White Sox: Carlos Rodón gains the lead in fifth starter battle

MILWAUKEE, WISCONSIN - AUGUST 03: Carlos Rodon #55 of the Chicago White Sox pitches in the second inning against the Milwaukee Brewers at Miller Park on August 03, 2020 in Milwaukee, Wisconsin. (Photo by Dylan Buell/Getty Images)
MILWAUKEE, WISCONSIN - AUGUST 03: Carlos Rodon #55 of the Chicago White Sox pitches in the second inning against the Milwaukee Brewers at Miller Park on August 03, 2020 in Milwaukee, Wisconsin. (Photo by Dylan Buell/Getty Images) /

Carlos Rodón‘s performance on Tuesday was a major victory for him in the battle to be the Chicago White Sox fifth starter. Tony La Russa and came out and named Lucas Giolito, Dallas Keuchel, and Lance Lynn as the first three starters in the rotation on Tuesday afternoon. This comes as no surprise but it does mean that there are two more spots up for grabs.

With Michael Kopech’s ticketed for the bullpen, there are three pitchers remaining to claim them. Dylan Cease seems to have the inside track position on the fourth spot, despite Tony La Russa’s refusal to say it publicly. The true battle is between Carlos Rodón and Reynaldo López. Every chance they get to pitch in spring training is an opportunity to earn a job.

Carlos Rodon makes the most sense to be the fifth Chicago White Sox starter right now.

The battle to be in the rotation raged on Tuesday. Carlos Rodón took his opportunity and ran with it. The lefty was dialed in from start to finish against the San Diego Padres. He was able to force two ground outs then ended the inning by punching out Manny Machado.

He picked up right where he left off in the second sandwiching a strikeout of Will Myers between two more ground outs. He finished his day by stranding a runner on first base with the help of back-to-back strikeouts. In total, he tossed three scoreless innings allowing one hit, no walks, and four strikeouts.

This was his second appearance this spring and he has yet to give up a run. He threw two scoreless innings against the Cincinnati Reds on March 11th. Two stats have stood out from his pair of outings. First, he has not walked anyone. He has been attacking the strike zone and has been rewarded with five strikeouts.

The second stat that has stood out is that out of the15 outs Rodón has recorded, only one has come via a fly ball. While this is an incredibly small sample size, it is a positive sign. Guaranteed Rate Field is a hitter-friendly park. The ball has a way of finding a path to the bleachers so it is important for pitchers to keep the ball on the ground there. Rodón has done just that during spring training.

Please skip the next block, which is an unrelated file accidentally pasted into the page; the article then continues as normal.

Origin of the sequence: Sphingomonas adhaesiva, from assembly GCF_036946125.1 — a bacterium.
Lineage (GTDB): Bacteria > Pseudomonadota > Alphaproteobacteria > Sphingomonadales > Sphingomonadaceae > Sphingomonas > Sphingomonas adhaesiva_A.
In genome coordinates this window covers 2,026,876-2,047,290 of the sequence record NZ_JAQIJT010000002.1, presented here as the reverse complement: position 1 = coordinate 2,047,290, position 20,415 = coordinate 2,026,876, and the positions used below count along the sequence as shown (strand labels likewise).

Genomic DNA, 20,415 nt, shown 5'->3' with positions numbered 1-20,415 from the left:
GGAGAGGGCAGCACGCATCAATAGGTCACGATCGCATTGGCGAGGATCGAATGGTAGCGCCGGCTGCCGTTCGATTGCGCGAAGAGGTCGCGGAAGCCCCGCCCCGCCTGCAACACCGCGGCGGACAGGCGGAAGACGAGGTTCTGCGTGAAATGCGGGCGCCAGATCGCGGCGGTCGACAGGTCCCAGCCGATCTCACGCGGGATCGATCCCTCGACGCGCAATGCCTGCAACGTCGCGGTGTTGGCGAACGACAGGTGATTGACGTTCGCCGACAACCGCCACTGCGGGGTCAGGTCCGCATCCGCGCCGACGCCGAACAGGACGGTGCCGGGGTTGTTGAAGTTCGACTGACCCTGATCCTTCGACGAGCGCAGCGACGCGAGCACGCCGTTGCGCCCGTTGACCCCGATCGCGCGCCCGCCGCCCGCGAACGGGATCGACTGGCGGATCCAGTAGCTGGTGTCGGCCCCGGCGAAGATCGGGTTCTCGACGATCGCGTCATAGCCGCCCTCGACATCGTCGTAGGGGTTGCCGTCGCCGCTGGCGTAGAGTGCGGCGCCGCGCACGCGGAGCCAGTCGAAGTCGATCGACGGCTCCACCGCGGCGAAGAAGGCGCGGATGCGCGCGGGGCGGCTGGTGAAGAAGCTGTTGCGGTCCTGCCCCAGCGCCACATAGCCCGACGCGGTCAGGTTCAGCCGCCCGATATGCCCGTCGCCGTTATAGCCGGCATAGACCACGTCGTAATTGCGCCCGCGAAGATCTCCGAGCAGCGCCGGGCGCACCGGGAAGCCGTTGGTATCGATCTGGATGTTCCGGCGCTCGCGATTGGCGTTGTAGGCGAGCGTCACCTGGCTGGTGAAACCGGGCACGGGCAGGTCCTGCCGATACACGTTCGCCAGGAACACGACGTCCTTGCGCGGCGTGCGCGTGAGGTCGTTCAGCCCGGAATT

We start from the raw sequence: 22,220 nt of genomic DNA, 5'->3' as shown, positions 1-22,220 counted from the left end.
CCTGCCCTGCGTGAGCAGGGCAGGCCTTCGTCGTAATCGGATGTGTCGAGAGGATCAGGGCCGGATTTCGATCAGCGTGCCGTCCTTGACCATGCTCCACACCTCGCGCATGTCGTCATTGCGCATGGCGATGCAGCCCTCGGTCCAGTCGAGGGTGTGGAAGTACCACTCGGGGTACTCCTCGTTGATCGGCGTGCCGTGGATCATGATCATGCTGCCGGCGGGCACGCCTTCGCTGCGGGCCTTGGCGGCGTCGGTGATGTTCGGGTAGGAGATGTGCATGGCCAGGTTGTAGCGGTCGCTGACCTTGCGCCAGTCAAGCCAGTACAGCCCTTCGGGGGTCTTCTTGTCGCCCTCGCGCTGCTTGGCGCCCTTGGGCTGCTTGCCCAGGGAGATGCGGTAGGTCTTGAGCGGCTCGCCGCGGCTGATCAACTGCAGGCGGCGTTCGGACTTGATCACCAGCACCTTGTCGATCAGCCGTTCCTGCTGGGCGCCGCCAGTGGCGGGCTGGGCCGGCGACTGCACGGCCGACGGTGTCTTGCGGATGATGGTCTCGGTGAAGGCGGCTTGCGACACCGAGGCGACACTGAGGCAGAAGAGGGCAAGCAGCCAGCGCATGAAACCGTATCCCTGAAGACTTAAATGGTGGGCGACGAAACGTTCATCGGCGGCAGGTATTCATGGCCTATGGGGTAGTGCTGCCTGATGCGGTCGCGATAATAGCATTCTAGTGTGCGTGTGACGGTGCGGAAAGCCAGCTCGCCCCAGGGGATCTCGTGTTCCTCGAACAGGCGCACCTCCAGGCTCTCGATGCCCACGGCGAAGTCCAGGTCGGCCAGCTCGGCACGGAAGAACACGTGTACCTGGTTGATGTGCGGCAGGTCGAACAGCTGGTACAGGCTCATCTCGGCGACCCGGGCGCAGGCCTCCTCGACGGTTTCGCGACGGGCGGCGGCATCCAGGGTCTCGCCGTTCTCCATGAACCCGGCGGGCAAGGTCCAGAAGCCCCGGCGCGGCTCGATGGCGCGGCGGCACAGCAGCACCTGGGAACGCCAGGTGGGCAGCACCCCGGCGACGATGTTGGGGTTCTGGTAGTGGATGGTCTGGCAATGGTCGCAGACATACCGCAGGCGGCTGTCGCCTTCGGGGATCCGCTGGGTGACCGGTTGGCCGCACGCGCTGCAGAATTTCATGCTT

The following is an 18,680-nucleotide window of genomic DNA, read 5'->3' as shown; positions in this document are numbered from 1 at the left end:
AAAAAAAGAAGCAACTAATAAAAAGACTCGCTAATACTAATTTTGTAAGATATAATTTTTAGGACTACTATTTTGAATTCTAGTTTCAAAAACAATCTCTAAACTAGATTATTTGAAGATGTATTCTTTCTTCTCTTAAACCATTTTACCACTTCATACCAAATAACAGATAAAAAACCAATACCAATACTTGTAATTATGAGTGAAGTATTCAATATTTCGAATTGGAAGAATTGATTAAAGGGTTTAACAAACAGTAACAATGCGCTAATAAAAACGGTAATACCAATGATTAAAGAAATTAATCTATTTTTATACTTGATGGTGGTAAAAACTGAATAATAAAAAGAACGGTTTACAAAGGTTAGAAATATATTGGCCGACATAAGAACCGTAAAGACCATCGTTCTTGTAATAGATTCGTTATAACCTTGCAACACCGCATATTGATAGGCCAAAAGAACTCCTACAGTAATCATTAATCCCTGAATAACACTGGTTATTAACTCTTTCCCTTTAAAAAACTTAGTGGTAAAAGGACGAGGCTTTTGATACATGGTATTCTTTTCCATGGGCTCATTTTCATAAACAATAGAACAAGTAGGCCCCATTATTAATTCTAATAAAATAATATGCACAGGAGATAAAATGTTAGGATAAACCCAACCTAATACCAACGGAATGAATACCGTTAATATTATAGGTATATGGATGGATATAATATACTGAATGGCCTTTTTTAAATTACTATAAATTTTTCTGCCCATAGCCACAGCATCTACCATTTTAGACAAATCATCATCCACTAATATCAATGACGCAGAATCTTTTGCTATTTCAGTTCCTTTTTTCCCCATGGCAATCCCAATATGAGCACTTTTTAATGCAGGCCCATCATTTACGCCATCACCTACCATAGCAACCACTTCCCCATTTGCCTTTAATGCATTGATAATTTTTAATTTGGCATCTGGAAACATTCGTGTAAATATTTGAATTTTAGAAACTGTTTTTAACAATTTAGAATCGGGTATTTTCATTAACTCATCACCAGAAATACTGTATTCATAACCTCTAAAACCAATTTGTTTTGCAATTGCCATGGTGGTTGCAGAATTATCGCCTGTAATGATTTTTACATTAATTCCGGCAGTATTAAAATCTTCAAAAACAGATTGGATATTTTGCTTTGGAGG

Five innings pitched is not enough to win him the job nor is it enough to definitely claim that Rodón is a changed pitcher. However, the early returns are promising and it has breathed new confidence into the 28-year-old southpaw.

"“I guess it happens start by start, I build that confidence back, Rodón said after his start against the Padres. “It’s kind of like riding a bike, but it seems like I haven’t ridden that bike for a while. Today was a step in the right direction.”"

It is easy to see why Rodón’s confidence was shaken. He went from being the best pitcher in college baseball and being drafted third overall in 2014 to being removed from the rotation and non-tendered this offseason. Injuries have hampered him his entire career, limiting him to just 41 starts in the past four years.

Despite non-tendering him, White Sox did not give up on Rodon. There is still life in his left arm and they hope Ethan Katz can tap into that talent.  They brought him back on a Major League contract that guarantees him $3 million dollars. Katz has been making some tweaks to his delivery that should help take the stress off of his arm and incorporate his legs more. The pressure of being the future ace of the organization is no longer on his shoulders either which should only help  Rodón succeed in this season.

The $3 million Carlos is guaranteed is an incentive for the White Sox to award him the job. This is especially because his counterpart, Reynaldo López, has options remaining. Like Rodon, López has elite arm talent but has been wildly inconsistent over his past couple of seasons. López added clarity to the race with another subpar performance on Tuesday. He started his spring out strong, twirling two scoreless innings. Since then, he has been torched for seven runs in his last six innings.

Rome was not built in a day and the White Sox fifth starter was not decided from a small sample of spring training innings. All signs, however, are pointing to Carlós Rodon breaking camp as a member of the starting rotation.